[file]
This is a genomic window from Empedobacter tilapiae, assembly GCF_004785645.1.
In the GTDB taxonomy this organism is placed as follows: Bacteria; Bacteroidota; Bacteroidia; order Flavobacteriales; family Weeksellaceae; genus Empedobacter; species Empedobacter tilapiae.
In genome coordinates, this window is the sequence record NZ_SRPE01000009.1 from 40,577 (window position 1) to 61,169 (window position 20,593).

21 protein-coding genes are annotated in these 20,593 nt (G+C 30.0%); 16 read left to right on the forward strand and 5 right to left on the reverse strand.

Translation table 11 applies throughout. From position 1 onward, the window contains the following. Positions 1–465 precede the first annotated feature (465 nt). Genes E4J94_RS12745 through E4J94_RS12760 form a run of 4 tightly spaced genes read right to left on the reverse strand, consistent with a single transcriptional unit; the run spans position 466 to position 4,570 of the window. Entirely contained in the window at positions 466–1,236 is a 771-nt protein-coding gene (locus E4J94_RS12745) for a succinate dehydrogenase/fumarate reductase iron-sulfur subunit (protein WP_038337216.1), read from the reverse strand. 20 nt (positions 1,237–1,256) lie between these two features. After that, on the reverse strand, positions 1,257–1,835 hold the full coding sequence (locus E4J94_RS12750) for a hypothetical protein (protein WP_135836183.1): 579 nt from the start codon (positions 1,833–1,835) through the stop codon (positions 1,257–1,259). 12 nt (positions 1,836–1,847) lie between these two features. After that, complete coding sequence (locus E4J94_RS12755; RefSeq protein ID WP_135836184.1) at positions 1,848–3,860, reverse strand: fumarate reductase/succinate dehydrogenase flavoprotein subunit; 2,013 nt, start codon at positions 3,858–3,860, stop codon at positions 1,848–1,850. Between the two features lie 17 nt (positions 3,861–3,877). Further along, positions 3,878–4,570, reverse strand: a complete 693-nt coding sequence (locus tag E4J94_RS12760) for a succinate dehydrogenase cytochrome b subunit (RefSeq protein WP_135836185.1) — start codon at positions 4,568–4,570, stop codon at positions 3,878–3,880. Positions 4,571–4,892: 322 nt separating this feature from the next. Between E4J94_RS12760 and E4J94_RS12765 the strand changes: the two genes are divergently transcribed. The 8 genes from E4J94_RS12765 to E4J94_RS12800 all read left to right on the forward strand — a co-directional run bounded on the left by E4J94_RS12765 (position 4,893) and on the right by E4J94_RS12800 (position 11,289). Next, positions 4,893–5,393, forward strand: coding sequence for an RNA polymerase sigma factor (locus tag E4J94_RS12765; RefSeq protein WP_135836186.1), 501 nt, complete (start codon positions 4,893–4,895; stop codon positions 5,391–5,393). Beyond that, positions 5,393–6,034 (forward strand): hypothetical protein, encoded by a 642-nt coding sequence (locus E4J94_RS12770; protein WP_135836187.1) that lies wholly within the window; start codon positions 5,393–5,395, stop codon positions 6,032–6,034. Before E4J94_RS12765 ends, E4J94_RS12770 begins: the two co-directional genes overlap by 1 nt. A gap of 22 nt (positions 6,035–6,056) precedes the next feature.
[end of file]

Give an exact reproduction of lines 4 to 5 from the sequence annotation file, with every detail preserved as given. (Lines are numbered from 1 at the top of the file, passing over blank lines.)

21 protein-coding genes are annotated in these 20,593 nt (G+C 30.0%); 16 read left to right on the forward strand and 5 right to left on the reverse strand.

Translation table 11 applies throughout. From position 1 onward, the window contains the following. Positions 1–465 precede the first annotated feature (465 nt). Genes E4J94_RS12745 through E4J94_RS12760 form a run of 4 tightly spaced genes read right to left on the reverse strand, consistent with a single transcriptional unit; the run spans position 466 to position 4,570 of the window. Entirely contained in the window at positions 466–1,236 is a 771-nt protein-coding gene (locus E4J94_RS12745) for a succinate dehydrogenase/fumarate reductase iron-sulfur subunit (protein WP_038337216.1), read from the reverse strand. 20 nt (positions 1,237–1,256) lie between these two features. After that, on the reverse strand, positions 1,257–1,835 hold the full coding sequence (locus E4J94_RS12750) for a hypothetical protein (protein WP_135836183.1): 579 nt from the start codon (positions 1,833–1,835) through the stop codon (positions 1,257–1,259). 12 nt (positions 1,836–1,847) lie between these two features. After that, complete coding sequence (locus E4J94_RS12755; RefSeq protein ID WP_135836184.1) at positions 1,848–3,860, reverse strand: fumarate reductase/succinate dehydrogenase flavoprotein subunit; 2,013 nt, start codon at positions 3,858–3,860, stop codon at positions 1,848–1,850. Between the two features lie 17 nt (positions 3,861–3,877). Further along, positions 3,878–4,570, reverse strand: a complete 693-nt coding sequence (locus tag E4J94_RS12760) for a succinate dehydrogenase cytochrome b subunit (RefSeq protein WP_135836185.1) — start codon at positions 4,568–4,570, stop codon at positions 3,878–3,880. Positions 4,571–4,892: 322 nt separating this feature from the next. Between E4J94_RS12760 and E4J94_RS12765 the strand changes: the two genes are divergently transcribed. The 8 genes from E4J94_RS12765 to E4J94_RS12800 all read left to right on the forward strand — a co-directional run bounded on the left by E4J94_RS12765 (position 4,893) and on the right by E4J94_RS12800 (position 11,289). Next, positions 4,893–5,393, forward strand: coding sequence for an RNA polymerase sigma factor (locus tag E4J94_RS12765; RefSeq protein WP_135836186.1), 501 nt, complete (start codon positions 4,893–4,895; stop codon positions 5,391–5,393). Beyond that, positions 5,393–6,034 (forward strand): hypothetical protein, encoded by a 642-nt coding sequence (locus E4J94_RS12770; protein WP_135836187.1) that lies wholly within the window; start codon positions 5,393–5,395, stop codon positions 6,032–6,034. Before E4J94_RS12765 ends, E4J94_RS12770 begins: the two co-directional genes overlap by 1 nt. A gap of 22 nt (positions 6,035–6,056) precedes the next feature.